If you want to continue to earn revenue from ads, stop having sh1tty ads that play music. A fantastic addition to my office environment it is NOT.

    Sort it out else feel the wrath of my ad block.

  19. CrazyOldCatMan Silver badge

    Arnos Grove

    My old Ford Cortina got nicked from there many years ago. Recovered in a nearby housing estate where someone had 'borrowed' it to get home on a rainy evening.

    Even better, the two Superbrain chassis' that I had in the boot (completely non-working, do not pass go, do not collect boot prompt) were also gone. Which saved me the hassle of driving them to the tip.

    No damage to the car - you could open the locks with a penknife and the borrower obviously knew that.

  20. Patrician

    750 out of how many trains run per year?

    1. Putters

      LUL average 460 ish trains in service at any one time (higher in peak, lower off peak). Number of trips up and down the line vary by line, but if you assume somewhere in the 5-6000 area won't be far out. Multiply up by, say 300 or so to allow for this, that, planned closures, weekends, Xmas day etc and so on and you get somewhere in the 1.7M range ...

  21. Stevie Silver badge

    Bah!

    Best guess; loss of cell signal just before railway signal.

    It's hard to watch the signals if you are busy waving your smartphone around trying to get some bars.

  22. Anonymous Coward
    Anonymous Coward

    Stop the presses, systems can fail. Safety critical systems can have a tendency to fail more often, but in a safe manner.

    The Central line was one of the first computer based signalling systems, and doesn't have quite the same levels of redundancy as more modern ones. The onboard controllers are also suffering from 20 years of living on trains.

    Seltrac is well known in the industry for catastrophic failures when a VCC goes down. Having said that, it seems to work well enough on the automated DLR and countless other driverless metros worldwide.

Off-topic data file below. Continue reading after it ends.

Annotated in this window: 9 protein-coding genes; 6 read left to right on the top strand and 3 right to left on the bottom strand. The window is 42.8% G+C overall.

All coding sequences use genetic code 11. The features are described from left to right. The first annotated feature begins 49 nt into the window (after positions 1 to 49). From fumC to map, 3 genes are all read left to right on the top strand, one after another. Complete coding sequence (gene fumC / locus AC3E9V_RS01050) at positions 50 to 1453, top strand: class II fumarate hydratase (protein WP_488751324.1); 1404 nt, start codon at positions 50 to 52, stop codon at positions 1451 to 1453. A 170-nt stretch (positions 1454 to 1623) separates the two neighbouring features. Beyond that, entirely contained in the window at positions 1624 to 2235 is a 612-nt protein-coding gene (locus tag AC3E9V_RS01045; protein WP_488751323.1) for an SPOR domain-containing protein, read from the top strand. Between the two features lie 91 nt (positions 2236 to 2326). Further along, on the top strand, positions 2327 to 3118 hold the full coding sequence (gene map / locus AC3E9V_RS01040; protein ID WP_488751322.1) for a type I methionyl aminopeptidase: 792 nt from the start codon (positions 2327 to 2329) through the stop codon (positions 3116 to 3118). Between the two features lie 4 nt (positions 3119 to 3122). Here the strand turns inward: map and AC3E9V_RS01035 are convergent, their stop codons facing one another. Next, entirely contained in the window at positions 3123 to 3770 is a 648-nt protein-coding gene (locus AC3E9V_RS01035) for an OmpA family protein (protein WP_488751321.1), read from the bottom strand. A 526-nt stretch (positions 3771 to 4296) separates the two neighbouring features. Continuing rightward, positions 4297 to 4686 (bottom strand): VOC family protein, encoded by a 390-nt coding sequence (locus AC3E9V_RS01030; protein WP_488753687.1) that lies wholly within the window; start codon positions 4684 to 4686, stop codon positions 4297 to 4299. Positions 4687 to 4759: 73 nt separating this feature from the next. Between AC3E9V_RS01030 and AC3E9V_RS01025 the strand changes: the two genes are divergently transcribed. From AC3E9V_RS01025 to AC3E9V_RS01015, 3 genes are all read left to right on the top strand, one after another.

Discussing SPADs in the same context as technical failures is kind of misleading. Most SPADs are a result of human error, and are generally regarded as a bad thing. So this is an argument for more automation, not less.

  23. ZanzibarRastapopulous

    DLR

    How does the DLR compare in such stats?

  24. Gravesender

    The view from New York

    After the dot-com bust I spent 6 years working as a train operator for New York City Transit--the subway system. We have both one person and two person operation here, and I've worked both.

    There are two problems with one person operation as I see it. First, it makes for slower passenger loading at stations. Our conductors (guards) work from the middle of the train and have a much better view of the platform and can better control door closures to make sure folks get completely on and off the train without blocking a door and delaying the train. The second problem is that it creates a distraction for the operator by having to switch from conductor mode to train driver mode at each station.This adds additional dwell time at each station.

    These problems are particular to our implementation of one person operation. I often visit London and think they have done a much better job of it. In particular, London provides plenty of passenger control people on the platforms to help with loading. We have hardly any here.

    We have one line in CBTC operation here. It is one of our shortest lines, with little interaction with other lines. The project ran way over budget and schedule and is far from trouble-free. Station overruns are common, as are mysterious system glitches. I often wonder if the enormous investment could have been better spent on other pressing needs.

  25. Anonymous Coward
    Trollface

    Underground

    There doesn't appear to be any problems with the Bristol Underground, least I have never heard of one...

  26. Anonymous Coward
    Anonymous Coward

    Wow

    Never seen so many anoraks in one place at one time...